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Jesus and Siddhartha

by Richard Revelstoke 11 months ago in spirituality

Spiritual teachers often teach similar things

There are probably no greater spiritual teachers in human history than Joshua ben Joseph, (aka Jesus of Nazareth) and Siddhartha Gautama, (aka Buddha.) Both had life-transforming experiences around the age of thirty. Jesus spent 40 days in the wilderness before beginning his public career. Siddhartha had a revelation sitting under a fig tree: both of them had an enlightened wisdom, a new way of seeing the world that no one had noticed before.

Both taught similar metaphorical styles, using simple yet profound language. The emptying out, letting go and dying to self are central themes of both of their philosophies. Both men were a radical slap in the face to the existing orthodoxy. Siddhartha Gautama’s teachings were a refreshing rebuke to the Brahmin culture of elaborate rituals and Vedic philosophies and Joshua ben Joseph blasted the religious leaders on more than one occasion.

Buddha rejected the caste system and its evils including rituals based on animal sacrifices, fasting and pilgrimage — he preached total equality. Doesn’t this sound familiar to the Christian reader? They both taught a transformative new and better way that subverted tradition. It’s not possible to be a follower of Jesus without undermining the present social order and coming into conflict with religious and political leaders.

Both of them laid great emphasis on love, equality and non violence. Even current Buddhist leader the Dalai Lama to this day has repeated the slogan “My religion is compassion.” Siddhartha taught “consider others as yourself” a similar instruction to Joshua’s “love your neighbor as yourself.”

Compare:

“If anyone strikes you on the cheek, offer the other also.”

“If anyone should give you a blow with his hand, a knife or a stick, you should abandon any desires and offer no evil words.”

And then compare their teachings on overcoming evil:

“Love your enemies, do good to those who hate you, bless those who curse you, pray for those who mistreat you. Give to everyone who asks you, and if anyone takes what belongs to you, do not demand it back.”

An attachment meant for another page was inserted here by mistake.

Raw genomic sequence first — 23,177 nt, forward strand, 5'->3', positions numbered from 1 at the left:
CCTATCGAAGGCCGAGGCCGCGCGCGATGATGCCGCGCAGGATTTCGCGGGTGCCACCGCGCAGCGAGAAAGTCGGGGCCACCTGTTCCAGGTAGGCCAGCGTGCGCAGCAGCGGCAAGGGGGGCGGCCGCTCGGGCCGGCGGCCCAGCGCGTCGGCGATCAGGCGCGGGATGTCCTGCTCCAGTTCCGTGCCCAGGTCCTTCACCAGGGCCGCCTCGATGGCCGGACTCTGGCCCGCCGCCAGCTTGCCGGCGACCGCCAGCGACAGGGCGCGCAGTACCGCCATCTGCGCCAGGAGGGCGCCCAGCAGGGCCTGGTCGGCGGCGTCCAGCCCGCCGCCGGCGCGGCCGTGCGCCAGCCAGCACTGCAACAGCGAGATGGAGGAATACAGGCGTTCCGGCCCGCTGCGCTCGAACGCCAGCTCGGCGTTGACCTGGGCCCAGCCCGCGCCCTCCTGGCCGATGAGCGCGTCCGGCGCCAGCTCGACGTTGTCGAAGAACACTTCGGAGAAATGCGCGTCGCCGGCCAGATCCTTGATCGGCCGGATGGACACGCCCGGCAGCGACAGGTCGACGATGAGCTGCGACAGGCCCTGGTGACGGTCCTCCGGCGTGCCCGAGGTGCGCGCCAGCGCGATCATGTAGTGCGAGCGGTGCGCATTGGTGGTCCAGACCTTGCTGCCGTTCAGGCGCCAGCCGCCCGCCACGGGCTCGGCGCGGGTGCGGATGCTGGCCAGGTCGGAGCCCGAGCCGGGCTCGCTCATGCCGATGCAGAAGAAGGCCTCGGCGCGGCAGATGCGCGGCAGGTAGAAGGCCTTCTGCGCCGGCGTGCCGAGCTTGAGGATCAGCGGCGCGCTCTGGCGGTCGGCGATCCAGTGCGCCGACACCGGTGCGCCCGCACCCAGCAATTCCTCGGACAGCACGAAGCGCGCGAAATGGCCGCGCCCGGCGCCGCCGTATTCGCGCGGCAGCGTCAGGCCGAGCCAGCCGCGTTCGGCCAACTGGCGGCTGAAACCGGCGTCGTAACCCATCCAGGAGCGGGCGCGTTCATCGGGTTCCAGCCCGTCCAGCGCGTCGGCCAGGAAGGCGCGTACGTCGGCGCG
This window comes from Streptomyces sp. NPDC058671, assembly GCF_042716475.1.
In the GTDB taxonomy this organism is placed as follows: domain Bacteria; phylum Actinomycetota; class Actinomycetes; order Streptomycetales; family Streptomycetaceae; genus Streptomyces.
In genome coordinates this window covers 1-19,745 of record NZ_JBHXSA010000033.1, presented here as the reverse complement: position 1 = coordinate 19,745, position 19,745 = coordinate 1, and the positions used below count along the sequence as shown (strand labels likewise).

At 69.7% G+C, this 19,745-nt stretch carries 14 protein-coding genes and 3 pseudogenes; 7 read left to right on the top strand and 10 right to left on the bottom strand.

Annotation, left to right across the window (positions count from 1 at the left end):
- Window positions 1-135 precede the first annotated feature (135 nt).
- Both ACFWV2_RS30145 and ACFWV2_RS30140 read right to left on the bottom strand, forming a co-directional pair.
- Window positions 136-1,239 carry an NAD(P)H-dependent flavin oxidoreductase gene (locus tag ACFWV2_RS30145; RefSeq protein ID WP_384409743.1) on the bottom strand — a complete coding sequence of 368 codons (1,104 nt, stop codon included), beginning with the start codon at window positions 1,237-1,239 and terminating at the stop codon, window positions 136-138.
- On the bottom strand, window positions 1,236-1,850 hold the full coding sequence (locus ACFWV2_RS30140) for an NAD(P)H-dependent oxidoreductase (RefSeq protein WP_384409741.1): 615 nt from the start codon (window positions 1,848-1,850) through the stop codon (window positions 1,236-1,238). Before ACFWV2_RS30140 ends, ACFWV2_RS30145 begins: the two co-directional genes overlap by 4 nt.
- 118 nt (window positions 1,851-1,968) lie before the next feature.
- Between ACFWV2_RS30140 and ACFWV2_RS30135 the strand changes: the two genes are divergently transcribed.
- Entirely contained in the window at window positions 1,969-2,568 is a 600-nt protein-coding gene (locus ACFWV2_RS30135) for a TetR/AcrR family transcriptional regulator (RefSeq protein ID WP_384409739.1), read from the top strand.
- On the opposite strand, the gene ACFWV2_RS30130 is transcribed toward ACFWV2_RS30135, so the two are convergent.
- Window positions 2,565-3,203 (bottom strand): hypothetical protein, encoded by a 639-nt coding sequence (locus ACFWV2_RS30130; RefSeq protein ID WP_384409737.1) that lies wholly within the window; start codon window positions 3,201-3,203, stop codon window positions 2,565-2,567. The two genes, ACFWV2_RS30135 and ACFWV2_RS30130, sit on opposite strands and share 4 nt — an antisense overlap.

“Hatreds do not cease in this world by hating, but by love; this is an eternal truth. Overcome anger by love, overcome evil by good. Overcome the miser by giving; overcome the liar by truth.”

Both Jesus and Buddha gave it all up. This is a common theme that repeats itself when we view the lives of spiritual teachers: they forsake the traditional life of marriage, family, career and possessions. The real lessons that we learn about life are often found when we give up the things we desire the most: Buddha taught non-attachment to worldly desires; he discovered that the root of all suffering is in our desires. Jesus, similarly once said, “What does it profit a man to inherit the world and lose his soul?”

Other places where there is alignment between the two teachers is found in their views about judging others:

“The fault of others is easily perceived, but that of oneself is difficult to perceive; a man winnows his neighbour’s faults like chaff, but his own fault he hides.” (Dhammapada 252.)

“Judge not, that you be not judged… And why do you look at the speck in your brother’s eye, but do not consider the plank in your own eye?

Though there are many differences between the two great teachers, there are some remarkable similarities that point to a new and better way of life that is more satisfying and fulfilling than what our current materialistic age is offering. The reason why both Siddhartha Gautama and Joshua ben Joseph are still relevant is that they both taught those timeless truths that transcend the centuries. Human beings may be in the process of evolution and hopefully we are learning and growing as a race but we still need the wisdom of the ages to help shape and guide our societies.

spirituality

Richard Revelstoke

Author, musician, activist. Played in rock bands now into jazz. Lives in Vancouver, Canada working on third novel. www.richardrevelstoke.com

Read next: The Art of Shuteye

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